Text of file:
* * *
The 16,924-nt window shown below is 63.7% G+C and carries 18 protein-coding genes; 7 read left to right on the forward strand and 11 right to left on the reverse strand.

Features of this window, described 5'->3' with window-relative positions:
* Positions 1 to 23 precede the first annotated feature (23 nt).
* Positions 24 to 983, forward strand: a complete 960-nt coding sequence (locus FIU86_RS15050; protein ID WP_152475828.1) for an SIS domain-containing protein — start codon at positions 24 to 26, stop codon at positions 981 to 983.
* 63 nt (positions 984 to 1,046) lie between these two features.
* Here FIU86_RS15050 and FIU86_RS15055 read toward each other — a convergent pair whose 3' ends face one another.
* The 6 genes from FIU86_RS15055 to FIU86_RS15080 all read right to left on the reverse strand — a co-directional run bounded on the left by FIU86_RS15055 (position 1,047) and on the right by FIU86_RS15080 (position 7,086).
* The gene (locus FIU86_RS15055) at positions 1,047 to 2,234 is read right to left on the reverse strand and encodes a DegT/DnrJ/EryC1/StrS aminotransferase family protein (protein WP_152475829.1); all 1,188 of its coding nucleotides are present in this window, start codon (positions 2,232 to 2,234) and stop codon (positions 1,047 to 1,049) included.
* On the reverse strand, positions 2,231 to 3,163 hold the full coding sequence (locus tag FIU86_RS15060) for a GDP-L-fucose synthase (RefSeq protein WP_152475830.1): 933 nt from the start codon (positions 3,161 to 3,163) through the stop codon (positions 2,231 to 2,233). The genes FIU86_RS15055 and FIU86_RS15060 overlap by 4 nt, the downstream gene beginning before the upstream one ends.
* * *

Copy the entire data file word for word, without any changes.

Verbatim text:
The 16,924-nt window shown below is 63.7% G+C and carries 18 protein-coding genes; 7 read left to right on the forward strand and 11 right to left on the reverse strand.

Features of this window, described 5'->3' with window-relative positions:
* Positions 1 to 23 precede the first annotated feature (23 nt).
* Positions 24 to 983, forward strand: a complete 960-nt coding sequence (locus FIU86_RS15050; protein ID WP_152475828.1) for an SIS domain-containing protein — start codon at positions 24 to 26, stop codon at positions 981 to 983.
* 63 nt (positions 984 to 1,046) lie between these two features.
* Here FIU86_RS15050 and FIU86_RS15055 read toward each other — a convergent pair whose 3' ends face one another.
* The 6 genes from FIU86_RS15055 to FIU86_RS15080 all read right to left on the reverse strand — a co-directional run bounded on the left by FIU86_RS15055 (position 1,047) and on the right by FIU86_RS15080 (position 7,086).
* The gene (locus FIU86_RS15055) at positions 1,047 to 2,234 is read right to left on the reverse strand and encodes a DegT/DnrJ/EryC1/StrS aminotransferase family protein (protein WP_152475829.1); all 1,188 of its coding nucleotides are present in this window, start codon (positions 2,232 to 2,234) and stop codon (positions 1,047 to 1,049) included.
* On the reverse strand, positions 2,231 to 3,163 hold the full coding sequence (locus tag FIU86_RS15060) for a GDP-L-fucose synthase (RefSeq protein WP_152475830.1): 933 nt from the start codon (positions 3,161 to 3,163) through the stop codon (positions 2,231 to 2,233). The genes FIU86_RS15055 and FIU86_RS15060 overlap by 4 nt, the downstream gene beginning before the upstream one ends.